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If I say that the universe is finite, how can you say with certain that I am wrong?

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marked as duplicate by Qmechanic Sep 23 '13 at 13:12

This question has been asked before and already has an answer. If those answers do not fully address your question, please ask a new question.

First you have to define "universe" – TryTryAgain Mar 29 '12 at 22:42
Resisting the temptation to post a variant of this answer. – Keith Thompson Apr 2 '12 at 2:13
up vote 3 down vote accepted

Due to General Relativity the universe started 13.7GYr ago. It was finite then and since there was no phase of infinite expansion, it is still finite.

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Where is your proof that it was finite then? Current measurements of the curvature of space indicate that it's flat; and a flat universe has to be infinite. – Dan Neely Mar 21 '12 at 13:48
@DanNeely Was it flat back then too? – draks ... Mar 21 '12 at 14:14
@DanNeely Indications are not proof. – delete this account Feb 20 '14 at 16:49
@deletethisaccount A model is not a proof either... – anderstood Oct 21 '15 at 21:09

George Gamow tried to explain the origin of the Elements Georges Lemaître's theory of the expansion of the Universe. He proposed a ball of neutrons exploding as the Big Bang,nucleocosmogenesis. Alpher and Robert Herman predicted that the afterglow of the big bang would have cooled down after billions of years, filling the universe with a radiation 5 degrees above absolute zero. Alpher and Herman's prediction in support of the big bang was not substantiated until 1964, when Arno Penzias and Robert Wilson made the accidental discovery, for which they were awarded the Nobel Prize in Physics in 1978.The universe was once very hot and dense, and the photons and baryons formed a plasma. As the universe expanded and cooled, the radiation (photons) decoupled from the matter. The radiation cooled and is now at 2.73 Kelvin.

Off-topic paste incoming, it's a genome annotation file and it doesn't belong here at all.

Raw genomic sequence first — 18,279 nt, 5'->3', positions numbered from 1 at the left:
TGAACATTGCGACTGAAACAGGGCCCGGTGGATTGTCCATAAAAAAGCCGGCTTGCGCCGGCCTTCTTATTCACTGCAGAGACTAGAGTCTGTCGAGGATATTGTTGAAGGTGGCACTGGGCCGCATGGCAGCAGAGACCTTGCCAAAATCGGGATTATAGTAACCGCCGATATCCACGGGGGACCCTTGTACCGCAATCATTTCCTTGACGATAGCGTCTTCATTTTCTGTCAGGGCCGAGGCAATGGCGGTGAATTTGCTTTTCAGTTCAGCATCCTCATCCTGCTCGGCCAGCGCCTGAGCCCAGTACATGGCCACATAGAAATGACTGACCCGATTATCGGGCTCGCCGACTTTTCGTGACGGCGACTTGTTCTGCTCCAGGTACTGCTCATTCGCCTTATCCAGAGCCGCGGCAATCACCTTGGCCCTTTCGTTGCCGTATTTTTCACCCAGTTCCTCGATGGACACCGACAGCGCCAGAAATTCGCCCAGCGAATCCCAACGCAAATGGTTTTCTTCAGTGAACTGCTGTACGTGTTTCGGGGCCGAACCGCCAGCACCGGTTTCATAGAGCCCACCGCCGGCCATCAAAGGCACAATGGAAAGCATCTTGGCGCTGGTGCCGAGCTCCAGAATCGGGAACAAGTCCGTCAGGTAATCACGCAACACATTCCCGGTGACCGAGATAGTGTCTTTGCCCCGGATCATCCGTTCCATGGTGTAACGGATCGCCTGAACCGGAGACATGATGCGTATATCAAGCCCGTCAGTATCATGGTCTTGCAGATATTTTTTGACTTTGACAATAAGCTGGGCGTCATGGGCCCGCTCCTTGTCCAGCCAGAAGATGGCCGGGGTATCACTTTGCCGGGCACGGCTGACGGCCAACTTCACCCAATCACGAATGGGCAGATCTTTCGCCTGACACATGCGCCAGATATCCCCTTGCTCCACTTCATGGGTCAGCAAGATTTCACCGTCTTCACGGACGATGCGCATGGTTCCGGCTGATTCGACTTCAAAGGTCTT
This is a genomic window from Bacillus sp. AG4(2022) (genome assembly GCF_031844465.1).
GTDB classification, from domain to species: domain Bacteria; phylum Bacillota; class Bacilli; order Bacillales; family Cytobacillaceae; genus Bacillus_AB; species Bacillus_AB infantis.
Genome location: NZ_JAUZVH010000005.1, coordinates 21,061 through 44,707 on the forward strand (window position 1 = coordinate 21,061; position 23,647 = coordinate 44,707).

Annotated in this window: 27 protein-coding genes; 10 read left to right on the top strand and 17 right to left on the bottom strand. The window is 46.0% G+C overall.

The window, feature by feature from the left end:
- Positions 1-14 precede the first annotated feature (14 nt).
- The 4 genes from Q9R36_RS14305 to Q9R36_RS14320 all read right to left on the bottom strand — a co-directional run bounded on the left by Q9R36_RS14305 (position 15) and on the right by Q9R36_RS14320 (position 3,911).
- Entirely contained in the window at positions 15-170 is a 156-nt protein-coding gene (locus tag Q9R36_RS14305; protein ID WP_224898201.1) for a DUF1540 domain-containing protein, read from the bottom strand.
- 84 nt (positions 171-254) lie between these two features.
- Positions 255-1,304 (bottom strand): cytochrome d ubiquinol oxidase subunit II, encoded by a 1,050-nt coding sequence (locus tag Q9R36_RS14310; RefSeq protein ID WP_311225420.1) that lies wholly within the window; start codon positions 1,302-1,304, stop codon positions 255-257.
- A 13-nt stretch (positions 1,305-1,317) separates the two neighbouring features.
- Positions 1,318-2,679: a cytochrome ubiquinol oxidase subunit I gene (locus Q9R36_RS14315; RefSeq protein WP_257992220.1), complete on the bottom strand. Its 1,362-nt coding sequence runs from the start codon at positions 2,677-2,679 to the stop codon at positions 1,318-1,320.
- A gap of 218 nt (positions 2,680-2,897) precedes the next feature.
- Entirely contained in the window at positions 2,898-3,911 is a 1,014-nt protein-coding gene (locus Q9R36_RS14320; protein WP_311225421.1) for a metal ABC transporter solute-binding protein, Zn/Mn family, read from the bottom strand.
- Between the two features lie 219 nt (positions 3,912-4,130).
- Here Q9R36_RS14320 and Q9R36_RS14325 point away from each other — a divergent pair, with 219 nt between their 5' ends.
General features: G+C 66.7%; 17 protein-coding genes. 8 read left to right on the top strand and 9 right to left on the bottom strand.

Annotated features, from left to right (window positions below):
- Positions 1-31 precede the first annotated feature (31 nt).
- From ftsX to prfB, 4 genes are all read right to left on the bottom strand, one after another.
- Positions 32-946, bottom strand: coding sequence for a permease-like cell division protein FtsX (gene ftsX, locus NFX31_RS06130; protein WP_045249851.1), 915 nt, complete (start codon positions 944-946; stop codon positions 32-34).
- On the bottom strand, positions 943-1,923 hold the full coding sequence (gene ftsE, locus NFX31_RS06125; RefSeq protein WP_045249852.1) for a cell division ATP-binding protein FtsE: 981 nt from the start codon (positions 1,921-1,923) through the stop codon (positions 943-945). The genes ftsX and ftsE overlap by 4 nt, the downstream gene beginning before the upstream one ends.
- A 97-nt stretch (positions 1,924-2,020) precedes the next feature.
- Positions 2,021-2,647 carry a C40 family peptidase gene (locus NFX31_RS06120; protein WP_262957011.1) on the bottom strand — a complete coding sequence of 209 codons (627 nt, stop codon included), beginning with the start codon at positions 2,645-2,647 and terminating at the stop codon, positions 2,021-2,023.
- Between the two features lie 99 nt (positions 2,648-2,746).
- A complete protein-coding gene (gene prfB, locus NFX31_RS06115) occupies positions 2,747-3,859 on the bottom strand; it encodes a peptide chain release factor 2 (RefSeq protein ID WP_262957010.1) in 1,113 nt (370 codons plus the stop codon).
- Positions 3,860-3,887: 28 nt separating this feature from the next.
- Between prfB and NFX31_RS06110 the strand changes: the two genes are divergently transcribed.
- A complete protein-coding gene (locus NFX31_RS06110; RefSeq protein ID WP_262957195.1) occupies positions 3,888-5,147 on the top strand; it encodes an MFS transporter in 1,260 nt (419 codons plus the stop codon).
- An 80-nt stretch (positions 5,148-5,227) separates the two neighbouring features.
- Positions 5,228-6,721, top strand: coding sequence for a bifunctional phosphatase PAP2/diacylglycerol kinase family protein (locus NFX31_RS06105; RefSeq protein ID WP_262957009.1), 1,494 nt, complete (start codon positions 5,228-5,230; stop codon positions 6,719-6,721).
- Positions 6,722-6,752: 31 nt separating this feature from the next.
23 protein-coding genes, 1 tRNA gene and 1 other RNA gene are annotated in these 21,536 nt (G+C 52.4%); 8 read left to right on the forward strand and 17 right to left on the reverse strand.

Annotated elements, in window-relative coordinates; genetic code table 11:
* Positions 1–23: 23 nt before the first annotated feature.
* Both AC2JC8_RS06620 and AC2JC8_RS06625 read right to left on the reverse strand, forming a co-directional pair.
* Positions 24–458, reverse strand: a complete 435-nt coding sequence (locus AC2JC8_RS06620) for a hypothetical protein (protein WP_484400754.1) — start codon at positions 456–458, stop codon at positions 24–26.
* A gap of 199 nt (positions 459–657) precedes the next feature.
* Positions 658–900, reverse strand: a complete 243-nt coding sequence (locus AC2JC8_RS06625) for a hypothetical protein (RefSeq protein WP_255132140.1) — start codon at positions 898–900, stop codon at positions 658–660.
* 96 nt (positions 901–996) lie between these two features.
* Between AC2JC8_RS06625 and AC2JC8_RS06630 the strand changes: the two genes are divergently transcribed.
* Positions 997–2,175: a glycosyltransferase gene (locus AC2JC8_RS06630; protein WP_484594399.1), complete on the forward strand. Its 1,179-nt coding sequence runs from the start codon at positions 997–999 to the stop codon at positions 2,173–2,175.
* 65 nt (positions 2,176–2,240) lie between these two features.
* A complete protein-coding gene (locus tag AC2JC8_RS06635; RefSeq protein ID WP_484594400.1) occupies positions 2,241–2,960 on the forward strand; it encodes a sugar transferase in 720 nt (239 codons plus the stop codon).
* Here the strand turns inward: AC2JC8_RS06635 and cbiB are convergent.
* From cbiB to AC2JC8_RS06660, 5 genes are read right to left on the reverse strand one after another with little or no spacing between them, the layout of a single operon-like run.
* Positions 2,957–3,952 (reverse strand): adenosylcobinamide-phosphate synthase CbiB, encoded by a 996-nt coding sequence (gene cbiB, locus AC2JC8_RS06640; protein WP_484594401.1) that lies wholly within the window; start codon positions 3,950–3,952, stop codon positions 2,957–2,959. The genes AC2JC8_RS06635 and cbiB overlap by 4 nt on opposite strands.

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This is amazing conformation of the Big Bang & the finite nature of time & space. – Brian Goulet Mar 29 '12 at 18:06

If the universe is infinite, there would be an infinite amount of stars in it, therefore there will be no night and we have to sleep in Sunglasses.

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not necessarily. the universe could be a fractal.'_paradox – Jus12 Apr 2 '12 at 13:35
What you're describing is Olber's paradox. It requires the universe to be infinite in both volume and prior duration. A finite volume or a finite age will both render it null and void. – Dan Neely Apr 2 '12 at 17:35
This reminds me of Aristotle's proof that vacuum does not exist... (otherwise moving my hand would give it an infinite velocity...) – anderstood Oct 21 '15 at 21:11

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